FEMA Region VII Offers Wildfire, Heat Tips

Planning ahead before summer outdoor activities is the right idea, Regional Administrator Beth Freeman said.

Take the time to plan for heat and wildfire threats before beginning summer outdoor activities such as July 4th celebrations, camping, grilling, and road trips, the Federal Emergency Management Agency's Region VII (www.twitter.com/femaregion7) advises. "To protect our eyes, most of us automatically grab our sunglasses before heading outside during the daytime. Many of the things we can do to protect ourselves from high temperatures and to prevent wildfires are just as easy and make just as much sense," said Regional Administrator Beth Freeman in Kansas City.

Tips provided by her region include these for heat:

  • Consider spending the warmest part of the day in air-conditioned buildings. Find a cooling off location near you by sending a text message to SHELTER + your ZIP code to 43362 (4FEMA) to find the nearest shelter in your area.
  • Listen to NOAA Weather Radio for updates from the National Weather Service.
  • Never leave children or pets alone in closed vehicles.
  • Avoid strenuous outdoor work and play during the warmest part of the day. Use a buddy system when working in extreme heat, and take frequent breaks.
  • Protect your face and head by wearing a wide-brimmed hat.
  • Eat well-balanced, light, and regular meals. Drink plenty of water, even if you do not feel thirsty. Avoid drinks with caffeine and limit intake of alcoholic beverages. Persons who have epilepsy or heart, kidney, or liver disease; are on fluid-restricted diets; or have a problem with fluid retention should consult a doctor before increasing liquid intake.
  • Dress in loose-fitting, lightweight, and light-colored clothes that cover as much skin as possible. Avoid dark colors because they absorb the sun's rays.
  • Check on family, friends, and neighbors who do not have air conditioning and who spend much of their time alone.

Before a wildfire, Region VII recommends these:

  • To begin preparing, you should build an emergency kit (www.ready.gov/build-a-kit) and make a family emergency plan (www.ready.gov/make-a-plan).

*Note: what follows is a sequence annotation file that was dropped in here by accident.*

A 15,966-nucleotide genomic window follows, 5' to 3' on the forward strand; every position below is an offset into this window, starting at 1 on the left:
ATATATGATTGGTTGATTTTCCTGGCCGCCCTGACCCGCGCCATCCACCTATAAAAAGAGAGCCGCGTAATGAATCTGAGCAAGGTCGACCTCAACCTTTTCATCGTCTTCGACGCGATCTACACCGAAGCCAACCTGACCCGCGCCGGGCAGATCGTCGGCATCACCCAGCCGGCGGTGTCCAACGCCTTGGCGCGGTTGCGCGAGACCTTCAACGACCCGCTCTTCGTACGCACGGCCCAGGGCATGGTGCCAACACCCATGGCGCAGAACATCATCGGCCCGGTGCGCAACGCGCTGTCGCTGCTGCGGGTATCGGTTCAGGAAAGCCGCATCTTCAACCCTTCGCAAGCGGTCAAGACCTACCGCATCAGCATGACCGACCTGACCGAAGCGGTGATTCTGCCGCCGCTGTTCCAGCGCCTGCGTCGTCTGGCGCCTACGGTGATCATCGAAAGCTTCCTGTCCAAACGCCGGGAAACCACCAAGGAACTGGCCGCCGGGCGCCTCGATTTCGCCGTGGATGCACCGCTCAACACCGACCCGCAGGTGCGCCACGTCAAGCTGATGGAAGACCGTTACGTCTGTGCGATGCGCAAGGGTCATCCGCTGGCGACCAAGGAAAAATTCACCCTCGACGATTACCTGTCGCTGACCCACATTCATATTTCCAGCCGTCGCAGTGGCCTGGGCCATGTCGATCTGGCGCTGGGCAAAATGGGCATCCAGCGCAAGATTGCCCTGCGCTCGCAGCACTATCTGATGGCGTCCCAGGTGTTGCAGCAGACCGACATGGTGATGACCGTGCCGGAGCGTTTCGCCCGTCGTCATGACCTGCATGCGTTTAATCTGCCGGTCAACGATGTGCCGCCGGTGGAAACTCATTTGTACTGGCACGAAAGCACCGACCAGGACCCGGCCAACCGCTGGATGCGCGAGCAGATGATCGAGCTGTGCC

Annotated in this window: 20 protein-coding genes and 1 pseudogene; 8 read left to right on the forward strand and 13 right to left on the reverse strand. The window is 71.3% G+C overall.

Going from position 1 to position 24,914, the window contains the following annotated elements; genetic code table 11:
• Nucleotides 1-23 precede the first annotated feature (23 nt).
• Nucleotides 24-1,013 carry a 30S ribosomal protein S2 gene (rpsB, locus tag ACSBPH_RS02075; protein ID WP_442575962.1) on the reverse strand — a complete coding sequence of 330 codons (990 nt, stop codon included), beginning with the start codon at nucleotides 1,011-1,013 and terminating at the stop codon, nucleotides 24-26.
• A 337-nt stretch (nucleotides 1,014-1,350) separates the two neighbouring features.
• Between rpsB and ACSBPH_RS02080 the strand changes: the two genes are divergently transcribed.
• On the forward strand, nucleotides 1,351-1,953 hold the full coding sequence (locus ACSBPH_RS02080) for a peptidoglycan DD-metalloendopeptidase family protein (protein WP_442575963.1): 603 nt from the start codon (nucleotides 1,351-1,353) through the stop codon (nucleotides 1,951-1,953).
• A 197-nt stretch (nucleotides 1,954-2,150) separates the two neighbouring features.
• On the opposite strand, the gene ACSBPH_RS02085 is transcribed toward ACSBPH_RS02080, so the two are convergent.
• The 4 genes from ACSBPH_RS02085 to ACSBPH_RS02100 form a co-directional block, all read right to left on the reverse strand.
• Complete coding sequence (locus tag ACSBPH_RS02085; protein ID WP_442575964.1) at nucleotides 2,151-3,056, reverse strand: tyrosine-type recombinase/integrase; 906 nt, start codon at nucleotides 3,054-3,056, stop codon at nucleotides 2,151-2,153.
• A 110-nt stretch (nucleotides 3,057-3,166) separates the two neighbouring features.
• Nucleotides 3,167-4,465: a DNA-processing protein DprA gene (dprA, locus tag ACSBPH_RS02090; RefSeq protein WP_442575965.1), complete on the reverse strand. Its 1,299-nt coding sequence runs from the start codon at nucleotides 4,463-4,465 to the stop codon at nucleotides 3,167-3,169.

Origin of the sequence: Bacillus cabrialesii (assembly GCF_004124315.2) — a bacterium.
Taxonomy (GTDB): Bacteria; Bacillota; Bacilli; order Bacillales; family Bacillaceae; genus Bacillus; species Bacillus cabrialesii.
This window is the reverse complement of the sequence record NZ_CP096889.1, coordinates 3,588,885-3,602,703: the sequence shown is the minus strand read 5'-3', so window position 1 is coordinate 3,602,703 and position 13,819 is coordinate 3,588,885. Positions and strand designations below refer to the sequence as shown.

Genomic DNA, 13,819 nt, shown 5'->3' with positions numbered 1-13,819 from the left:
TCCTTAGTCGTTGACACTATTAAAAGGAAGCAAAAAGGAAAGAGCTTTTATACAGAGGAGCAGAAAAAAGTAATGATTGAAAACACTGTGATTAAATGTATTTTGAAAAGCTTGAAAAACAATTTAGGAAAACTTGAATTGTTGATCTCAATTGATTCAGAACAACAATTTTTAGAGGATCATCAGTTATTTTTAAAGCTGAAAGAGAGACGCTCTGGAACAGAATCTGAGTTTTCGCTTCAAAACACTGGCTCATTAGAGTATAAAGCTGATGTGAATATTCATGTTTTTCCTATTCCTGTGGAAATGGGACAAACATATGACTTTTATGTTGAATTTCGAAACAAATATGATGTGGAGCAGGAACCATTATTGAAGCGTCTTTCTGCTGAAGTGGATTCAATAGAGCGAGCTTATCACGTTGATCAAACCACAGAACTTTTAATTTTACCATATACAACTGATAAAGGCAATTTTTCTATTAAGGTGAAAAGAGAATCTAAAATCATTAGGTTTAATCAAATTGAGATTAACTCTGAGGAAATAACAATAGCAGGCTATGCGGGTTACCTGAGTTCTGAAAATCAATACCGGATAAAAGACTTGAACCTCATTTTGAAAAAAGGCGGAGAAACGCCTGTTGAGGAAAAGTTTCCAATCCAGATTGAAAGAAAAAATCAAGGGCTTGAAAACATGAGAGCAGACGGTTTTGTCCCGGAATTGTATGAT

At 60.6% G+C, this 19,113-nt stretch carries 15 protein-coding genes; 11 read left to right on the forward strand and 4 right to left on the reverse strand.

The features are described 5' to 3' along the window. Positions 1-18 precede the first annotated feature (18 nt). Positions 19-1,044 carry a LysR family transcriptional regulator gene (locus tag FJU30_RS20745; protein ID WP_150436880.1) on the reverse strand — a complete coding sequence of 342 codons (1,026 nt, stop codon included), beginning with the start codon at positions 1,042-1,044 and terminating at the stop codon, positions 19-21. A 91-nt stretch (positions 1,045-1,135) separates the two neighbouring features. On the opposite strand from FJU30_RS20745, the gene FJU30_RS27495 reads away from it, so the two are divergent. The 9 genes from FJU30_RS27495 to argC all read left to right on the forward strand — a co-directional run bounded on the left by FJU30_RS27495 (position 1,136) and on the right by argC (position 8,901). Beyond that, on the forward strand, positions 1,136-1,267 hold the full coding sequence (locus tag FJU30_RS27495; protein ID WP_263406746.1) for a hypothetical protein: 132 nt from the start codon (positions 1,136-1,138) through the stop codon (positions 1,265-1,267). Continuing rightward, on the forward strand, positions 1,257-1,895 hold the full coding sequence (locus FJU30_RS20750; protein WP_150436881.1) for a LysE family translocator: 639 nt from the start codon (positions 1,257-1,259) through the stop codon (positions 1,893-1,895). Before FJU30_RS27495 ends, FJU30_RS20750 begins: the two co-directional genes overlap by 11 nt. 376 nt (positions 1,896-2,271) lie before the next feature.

• Ask local emergency management officials or the local American Red Cross chapter how you would be warned if a wildfire threatened.
  • Meet with other household members to discuss where to go and what to bring if advised to evacuate.
  • Plan several escape routes away from your home, by car and by foot.
  • Talk to your neighbors about wildfire safety. Plan how the neighborhood could work together after a wildfire. Make a list of your neighbors' skills, such as medical or technical. Consider how you could help neighbors who have special needs, such as elderly or disabled persons. Make plans to take care of children who may be on their own if parents can't get home.
  • It is recommended that you create a 30- to 100-foot safety zone around your home. Within this area, you can take steps to reduce potential exposure to flames and radiant heat. Homes built in pine forests should have a minimum safety zone of 100 feet. If your home sits on a steep slope, standard protective measures may not suffice. Contact your local fire department or forestry office for additional information.
  • Rake leaves, dead limbs and twigs. Clear all flammable vegetation, including any hiding under structures. Make sure fire vehicles can get to your home. Clearly mark all driveway entrances and display your name and address.
  • Thin a 15-foot space between tree crowns and remove limbs within 15 feet of the ground.
  • Remove dead branches that extend over the roof.
  • Prune tree branches and shrubs within 15 feet of a stovepipe or chimney outlet.
  • Ask the power company to clear branches from power lines.
  • Show responsible family members how and when to shut off water, gas, and electricity at main switches.
  • Remove vines from the walls of the home.
  • Mow grass regularly.
  • Clear a 10-foot area around propane tanks and the barbecue. Place a screen over the grill (use nonflammable material with mesh no coarser than one-quarter inch).
  • Regularly dispose of newspapers and rubbish at an approved site. Follow local burning regulations.
  • Place stove, fireplace, and grill ashes in a metal bucket, soak in water for two days, and then bury the cold ashes in mineral soil.
  • Store gasoline, oily rags and other flammable materials in approved safety cans. Place cans in a safe location away from the base of buildings.
  • Stack firewood at least 100 feet away and uphill from your home. Clear combustible material within 20 feet.
  • Use only wood-burning devices evaluated by a nationally recognized laboratory, such as Underwriters Laboratories.
  • Review your homeowner's insurance policy and also prepare/update a list of your home's contents.

Download Center

OH&S Digital Edition

  • OHS Magazine Digital Edition - May 2021

    May 2021


      What to Do with Your Dust Hazard Analysis
      What's New in Respiratory Protection
      Sustainable Industrial Protection Equipment
      Evaluating Occupational Noise Exposure
    View This Issue